Does that mean they’re perfect? No. But it does mean that worrying about obvious low-quality link spam is probably a waste of time for most people.

If you’re buying or building the types of links that Google class as “link spam” then, yes, they can absolutely hurt your rankings.

But before you panic about that link exchange you did with your best friend’s wife’s brother, Google is likely looking for patterns of manipulation here. In other words, manipulative link profiles rather than manipulative individual links: 

Danny Richman, founder of Richman SEO Training, agrees: 

Here’s a bit more context from Danny: 

As for Marie Haynes, she echoes a similar sentiment in this post. She states that manual actions aside, she would only recommend a client disavow links if they have “a very large number of links that (they) feel the webspam team would consider to be ‘manipulative.’ ”

In these cases, Google often slaps the worst offenders with an unnatural links manual action. If you get one of those, that’s Google telling you, “Hey… you’re being demoted in search because we think you’ve been trying to game the system with manipulative links.”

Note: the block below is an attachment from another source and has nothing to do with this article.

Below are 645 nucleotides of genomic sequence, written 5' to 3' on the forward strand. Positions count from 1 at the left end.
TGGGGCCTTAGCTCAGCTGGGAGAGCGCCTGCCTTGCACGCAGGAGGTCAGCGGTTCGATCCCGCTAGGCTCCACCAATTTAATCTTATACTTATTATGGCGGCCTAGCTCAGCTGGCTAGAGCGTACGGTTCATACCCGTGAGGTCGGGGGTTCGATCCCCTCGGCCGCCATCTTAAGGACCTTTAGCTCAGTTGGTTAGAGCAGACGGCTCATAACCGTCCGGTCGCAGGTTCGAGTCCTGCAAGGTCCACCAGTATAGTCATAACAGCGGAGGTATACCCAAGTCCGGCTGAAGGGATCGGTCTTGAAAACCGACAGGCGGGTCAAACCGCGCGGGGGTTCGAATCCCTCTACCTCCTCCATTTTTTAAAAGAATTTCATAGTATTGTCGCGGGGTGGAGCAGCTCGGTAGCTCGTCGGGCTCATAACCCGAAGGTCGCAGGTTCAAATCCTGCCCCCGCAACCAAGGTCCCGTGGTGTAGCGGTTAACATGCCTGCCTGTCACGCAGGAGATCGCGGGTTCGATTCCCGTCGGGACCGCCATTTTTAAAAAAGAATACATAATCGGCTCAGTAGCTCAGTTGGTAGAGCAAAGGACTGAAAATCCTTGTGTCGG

But this doesn’t have to happen for manipulative links to be a problem. It’s possible for Google to algorithmically demote a site if they detect a large volume of spammy and manipulative links, at least according to John Mueller.

If we see a very strong pattern (of spammy links) there, then it can happen that our algorithms say well, we really have kind of lost trust with this website and at the moment based on the bigger picture on the web, we kind of need to be more on almost a conservative side when it comes to to understanding this website’s content and ranking it in the search results. And then you can see kind of a drop in the visibility there. 

Either way, the point remains: it’s patterns of manipulation that are likely to hurt rankings. There’s very little chance that you need to worry about the odd potentially dodgy link here and there. 

While it might be tempting to use an SEO tool that finds “toxic backlinks” for you, I’d seriously urge you to reconsider. Trusting these can do more harm than good. Way more. 

Just look at this unfortunate Redditor’s reply to John Mueller: 

A 60% drop in traffic! That’s no joke! 

Even if this is an extreme case, worrying about these links likely only wastes time because, according to Marie Haynes, they’re rarely truly toxic: